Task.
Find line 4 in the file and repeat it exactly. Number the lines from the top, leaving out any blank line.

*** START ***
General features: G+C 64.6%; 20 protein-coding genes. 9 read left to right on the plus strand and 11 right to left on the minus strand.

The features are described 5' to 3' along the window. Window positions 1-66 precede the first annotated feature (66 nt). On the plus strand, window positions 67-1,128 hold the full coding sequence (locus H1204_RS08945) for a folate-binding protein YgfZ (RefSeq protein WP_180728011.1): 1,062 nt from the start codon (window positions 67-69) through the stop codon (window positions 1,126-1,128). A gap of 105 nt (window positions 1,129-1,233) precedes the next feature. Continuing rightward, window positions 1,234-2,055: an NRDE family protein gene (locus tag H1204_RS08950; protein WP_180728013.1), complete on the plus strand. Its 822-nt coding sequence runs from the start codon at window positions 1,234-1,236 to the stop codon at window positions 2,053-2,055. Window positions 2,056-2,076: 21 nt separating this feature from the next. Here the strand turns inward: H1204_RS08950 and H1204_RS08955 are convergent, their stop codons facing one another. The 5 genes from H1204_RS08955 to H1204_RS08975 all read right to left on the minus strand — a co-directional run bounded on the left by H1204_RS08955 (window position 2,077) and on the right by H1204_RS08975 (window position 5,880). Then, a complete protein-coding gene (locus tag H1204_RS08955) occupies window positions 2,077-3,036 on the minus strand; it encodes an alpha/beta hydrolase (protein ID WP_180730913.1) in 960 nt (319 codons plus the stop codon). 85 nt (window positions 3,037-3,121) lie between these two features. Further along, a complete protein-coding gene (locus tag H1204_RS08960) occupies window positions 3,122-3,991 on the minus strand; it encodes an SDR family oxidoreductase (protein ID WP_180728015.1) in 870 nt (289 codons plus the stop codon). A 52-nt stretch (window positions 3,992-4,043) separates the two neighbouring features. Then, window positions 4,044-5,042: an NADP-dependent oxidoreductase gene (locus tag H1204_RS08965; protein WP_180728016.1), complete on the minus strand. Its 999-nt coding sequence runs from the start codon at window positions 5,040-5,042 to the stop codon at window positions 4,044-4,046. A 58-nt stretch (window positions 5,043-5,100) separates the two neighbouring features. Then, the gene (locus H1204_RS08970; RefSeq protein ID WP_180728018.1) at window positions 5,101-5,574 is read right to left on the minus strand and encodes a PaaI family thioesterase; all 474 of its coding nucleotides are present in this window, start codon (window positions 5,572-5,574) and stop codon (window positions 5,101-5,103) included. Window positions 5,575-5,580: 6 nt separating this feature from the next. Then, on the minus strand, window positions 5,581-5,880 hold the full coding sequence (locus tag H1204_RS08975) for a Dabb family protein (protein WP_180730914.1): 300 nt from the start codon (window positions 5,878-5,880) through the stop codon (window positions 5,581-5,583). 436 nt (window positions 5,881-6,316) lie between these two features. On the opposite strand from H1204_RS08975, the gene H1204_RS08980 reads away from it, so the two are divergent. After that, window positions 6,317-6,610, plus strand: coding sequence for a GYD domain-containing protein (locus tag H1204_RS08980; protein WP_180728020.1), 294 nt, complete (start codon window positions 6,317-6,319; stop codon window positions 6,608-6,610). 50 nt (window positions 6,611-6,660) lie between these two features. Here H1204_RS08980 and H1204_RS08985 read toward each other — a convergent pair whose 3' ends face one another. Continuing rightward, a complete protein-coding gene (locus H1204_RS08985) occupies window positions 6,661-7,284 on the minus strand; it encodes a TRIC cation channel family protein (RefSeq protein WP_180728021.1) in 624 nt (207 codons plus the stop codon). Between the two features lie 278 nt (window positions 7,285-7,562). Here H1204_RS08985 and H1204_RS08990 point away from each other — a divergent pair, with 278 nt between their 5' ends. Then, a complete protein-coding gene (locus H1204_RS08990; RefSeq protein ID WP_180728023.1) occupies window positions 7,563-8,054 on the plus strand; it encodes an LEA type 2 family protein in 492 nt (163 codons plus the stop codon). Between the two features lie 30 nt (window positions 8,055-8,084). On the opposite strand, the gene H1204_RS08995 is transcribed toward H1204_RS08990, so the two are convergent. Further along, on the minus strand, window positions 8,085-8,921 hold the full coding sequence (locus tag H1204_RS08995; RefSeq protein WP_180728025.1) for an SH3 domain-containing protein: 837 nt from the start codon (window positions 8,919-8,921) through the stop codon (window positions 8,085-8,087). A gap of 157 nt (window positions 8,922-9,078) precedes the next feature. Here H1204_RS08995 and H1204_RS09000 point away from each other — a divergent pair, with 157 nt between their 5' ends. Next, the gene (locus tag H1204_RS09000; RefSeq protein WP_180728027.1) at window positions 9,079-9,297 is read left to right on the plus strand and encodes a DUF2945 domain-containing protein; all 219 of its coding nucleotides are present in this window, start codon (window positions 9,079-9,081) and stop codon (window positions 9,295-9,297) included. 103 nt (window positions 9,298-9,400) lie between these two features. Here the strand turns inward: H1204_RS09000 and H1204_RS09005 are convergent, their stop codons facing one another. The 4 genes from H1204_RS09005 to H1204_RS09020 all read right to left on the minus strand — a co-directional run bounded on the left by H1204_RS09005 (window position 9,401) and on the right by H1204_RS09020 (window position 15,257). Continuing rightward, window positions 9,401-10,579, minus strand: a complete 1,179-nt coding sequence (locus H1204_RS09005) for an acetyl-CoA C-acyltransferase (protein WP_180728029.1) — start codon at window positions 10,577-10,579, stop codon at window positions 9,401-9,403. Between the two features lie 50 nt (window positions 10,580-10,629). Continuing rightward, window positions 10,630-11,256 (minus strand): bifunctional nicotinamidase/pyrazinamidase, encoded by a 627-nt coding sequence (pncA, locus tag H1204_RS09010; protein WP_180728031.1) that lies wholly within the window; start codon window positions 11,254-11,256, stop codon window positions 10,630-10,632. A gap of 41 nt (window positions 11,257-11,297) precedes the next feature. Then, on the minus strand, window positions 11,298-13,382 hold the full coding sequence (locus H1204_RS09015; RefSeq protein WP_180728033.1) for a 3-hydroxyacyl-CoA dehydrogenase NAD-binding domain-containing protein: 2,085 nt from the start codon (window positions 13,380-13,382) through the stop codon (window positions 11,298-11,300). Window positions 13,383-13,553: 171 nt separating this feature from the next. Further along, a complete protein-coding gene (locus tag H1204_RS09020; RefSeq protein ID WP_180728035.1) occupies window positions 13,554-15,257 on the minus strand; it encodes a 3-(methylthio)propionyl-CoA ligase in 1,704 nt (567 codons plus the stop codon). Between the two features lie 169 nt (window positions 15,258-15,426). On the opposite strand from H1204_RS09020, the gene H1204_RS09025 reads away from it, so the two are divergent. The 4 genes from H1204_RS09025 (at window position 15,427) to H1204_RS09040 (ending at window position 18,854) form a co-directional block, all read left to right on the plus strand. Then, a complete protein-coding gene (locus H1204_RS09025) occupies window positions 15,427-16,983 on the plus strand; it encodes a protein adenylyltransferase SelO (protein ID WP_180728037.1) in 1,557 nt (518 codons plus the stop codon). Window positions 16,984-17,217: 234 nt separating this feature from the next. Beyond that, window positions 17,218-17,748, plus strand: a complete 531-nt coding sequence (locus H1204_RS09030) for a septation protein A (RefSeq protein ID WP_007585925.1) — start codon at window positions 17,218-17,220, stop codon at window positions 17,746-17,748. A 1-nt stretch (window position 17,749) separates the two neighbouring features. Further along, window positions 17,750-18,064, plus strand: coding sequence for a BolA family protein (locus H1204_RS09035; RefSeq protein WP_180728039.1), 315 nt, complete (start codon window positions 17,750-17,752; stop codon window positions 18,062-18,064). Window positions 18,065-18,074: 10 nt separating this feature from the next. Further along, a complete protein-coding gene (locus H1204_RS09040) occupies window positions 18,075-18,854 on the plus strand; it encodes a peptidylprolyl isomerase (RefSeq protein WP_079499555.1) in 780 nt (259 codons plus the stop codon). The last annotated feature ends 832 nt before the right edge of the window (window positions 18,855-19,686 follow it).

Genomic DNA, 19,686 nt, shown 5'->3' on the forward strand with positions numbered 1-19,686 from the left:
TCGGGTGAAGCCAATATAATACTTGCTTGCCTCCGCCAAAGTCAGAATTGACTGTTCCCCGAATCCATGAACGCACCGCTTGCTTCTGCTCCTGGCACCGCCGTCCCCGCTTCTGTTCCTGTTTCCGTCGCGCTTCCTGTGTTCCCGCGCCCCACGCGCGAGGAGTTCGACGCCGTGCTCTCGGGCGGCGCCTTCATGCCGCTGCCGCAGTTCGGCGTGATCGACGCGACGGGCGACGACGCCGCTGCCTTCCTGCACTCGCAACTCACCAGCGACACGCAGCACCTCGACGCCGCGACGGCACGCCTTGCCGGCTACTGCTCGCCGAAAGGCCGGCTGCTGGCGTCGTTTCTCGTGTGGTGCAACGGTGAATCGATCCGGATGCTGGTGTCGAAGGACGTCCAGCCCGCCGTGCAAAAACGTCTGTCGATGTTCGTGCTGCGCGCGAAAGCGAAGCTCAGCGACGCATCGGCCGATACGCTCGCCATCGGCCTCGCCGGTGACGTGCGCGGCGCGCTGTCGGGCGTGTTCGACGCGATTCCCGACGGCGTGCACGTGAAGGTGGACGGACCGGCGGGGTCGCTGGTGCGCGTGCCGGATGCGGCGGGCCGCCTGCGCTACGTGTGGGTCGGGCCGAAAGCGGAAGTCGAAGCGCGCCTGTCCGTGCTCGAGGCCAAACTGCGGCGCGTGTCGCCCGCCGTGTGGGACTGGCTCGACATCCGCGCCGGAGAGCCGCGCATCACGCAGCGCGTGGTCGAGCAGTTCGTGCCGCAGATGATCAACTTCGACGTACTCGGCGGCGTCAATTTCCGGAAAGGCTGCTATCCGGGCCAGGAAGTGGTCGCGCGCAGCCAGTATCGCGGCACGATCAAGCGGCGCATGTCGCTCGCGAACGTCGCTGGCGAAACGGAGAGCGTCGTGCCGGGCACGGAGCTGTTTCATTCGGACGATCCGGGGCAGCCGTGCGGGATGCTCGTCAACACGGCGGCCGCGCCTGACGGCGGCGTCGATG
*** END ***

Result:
TCGGGTGAAGCCAATATAATACTTGCTTGCCTCCGCCAAAGTCAGAATTGACTGTTCCCCGAATCCATGAACGCACCGCTTGCTTCTGCTCCTGGCACCGCCGTCCCCGCTTCTGTTCCTGTTTCCGTCGCGCTTCCTGTGTTCCCGCGCCCCACGCGCGAGGAGTTCGACGCCGTGCTCTCGGGCGGCGCCTTCATGCCGCTGCCGCAGTTCGGCGTGATCGACGCGACGGGCGACGACGCCGCTGCCTTCCTGCACTCGCAACTCACCAGCGACACGCAGCACCTCGACGCCGCGACGGCACGCCTTGCCGGCTACTGCTCGCCGAAAGGCCGGCTGCTGGCGTCGTTTCTCGTGTGGTGCAACGGTGAATCGATCCGGATGCTGGTGTCGAAGGACGTCCAGCCCGCCGTGCAAAAACGTCTGTCGATGTTCGTGCTGCGCGCGAAAGCGAAGCTCAGCGACGCATCGGCCGATACGCTCGCCATCGGCCTCGCCGGTGACGTGCGCGGCGCGCTGTCGGGCGTGTTCGACGCGATTCCCGACGGCGTGCACGTGAAGGTGGACGGACCGGCGGGGTCGCTGGTGCGCGTGCCGGATGCGGCGGGCCGCCTGCGCTACGTGTGGGTCGGGCCGAAAGCGGAAGTCGAAGCGCGCCTGTCCGTGCTCGAGGCCAAACTGCGGCGCGTGTCGCCCGCCGTGTGGGACTGGCTCGACATCCGCGCCGGAGAGCCGCGCATCACGCAGCGCGTGGTCGAGCAGTTCGTGCCGCAGATGATCAACTTCGACGTACTCGGCGGCGTCAATTTCCGGAAAGGCTGCTATCCGGGCCAGGAAGTGGTCGCGCGCAGCCAGTATCGCGGCACGATCAAGCGGCGCATGTCGCTCGCGAACGTCGCTGGCGAAACGGAGAGCGTCGTGCCGGGCACGGAGCTGTTTCATTCGGACGATCCGGGGCAGCCGTGCGGGATGCTCGTCAACACGGCGGCCGCGCCTGACGGCGGCGTCGATG